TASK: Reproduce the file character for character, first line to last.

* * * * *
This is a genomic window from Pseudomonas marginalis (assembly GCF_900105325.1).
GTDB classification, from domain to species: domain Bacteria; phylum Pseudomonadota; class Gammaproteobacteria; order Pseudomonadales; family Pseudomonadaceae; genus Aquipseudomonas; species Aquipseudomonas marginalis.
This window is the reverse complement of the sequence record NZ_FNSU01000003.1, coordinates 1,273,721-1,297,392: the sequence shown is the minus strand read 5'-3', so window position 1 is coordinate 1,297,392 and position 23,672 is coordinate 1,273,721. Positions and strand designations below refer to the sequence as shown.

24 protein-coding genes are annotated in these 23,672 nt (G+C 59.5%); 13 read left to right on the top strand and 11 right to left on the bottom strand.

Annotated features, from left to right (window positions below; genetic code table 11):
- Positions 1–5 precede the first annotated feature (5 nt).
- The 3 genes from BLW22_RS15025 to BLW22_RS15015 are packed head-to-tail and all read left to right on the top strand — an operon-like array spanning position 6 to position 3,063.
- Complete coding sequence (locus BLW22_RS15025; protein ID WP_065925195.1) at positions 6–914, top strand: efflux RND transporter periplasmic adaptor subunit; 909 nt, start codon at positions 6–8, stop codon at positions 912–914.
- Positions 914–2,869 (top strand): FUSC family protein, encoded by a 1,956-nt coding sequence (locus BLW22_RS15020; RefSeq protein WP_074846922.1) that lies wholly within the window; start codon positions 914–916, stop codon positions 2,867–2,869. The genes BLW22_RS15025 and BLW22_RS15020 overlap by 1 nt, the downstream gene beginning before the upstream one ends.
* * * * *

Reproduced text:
This is a genomic window from Pseudomonas marginalis (assembly GCF_900105325.1).
GTDB classification, from domain to species: domain Bacteria; phylum Pseudomonadota; class Gammaproteobacteria; order Pseudomonadales; family Pseudomonadaceae; genus Aquipseudomonas; species Aquipseudomonas marginalis.
This window is the reverse complement of the sequence record NZ_FNSU01000003.1, coordinates 1,273,721-1,297,392: the sequence shown is the minus strand read 5'-3', so window position 1 is coordinate 1,297,392 and position 23,672 is coordinate 1,273,721. Positions and strand designations below refer to the sequence as shown.

24 protein-coding genes are annotated in these 23,672 nt (G+C 59.5%); 13 read left to right on the top strand and 11 right to left on the bottom strand.

Annotated features, from left to right (window positions below; genetic code table 11):
- Positions 1–5 precede the first annotated feature (5 nt).
- The 3 genes from BLW22_RS15025 to BLW22_RS15015 are packed head-to-tail and all read left to right on the top strand — an operon-like array spanning position 6 to position 3,063.
- Complete coding sequence (locus BLW22_RS15025; protein ID WP_065925195.1) at positions 6–914, top strand: efflux RND transporter periplasmic adaptor subunit; 909 nt, start codon at positions 6–8, stop codon at positions 912–914.
- Positions 914–2,869 (top strand): FUSC family protein, encoded by a 1,956-nt coding sequence (locus BLW22_RS15020; RefSeq protein WP_074846922.1) that lies wholly within the window; start codon positions 914–916, stop codon positions 2,867–2,869. The genes BLW22_RS15025 and BLW22_RS15020 overlap by 1 nt, the downstream gene beginning before the upstream one ends.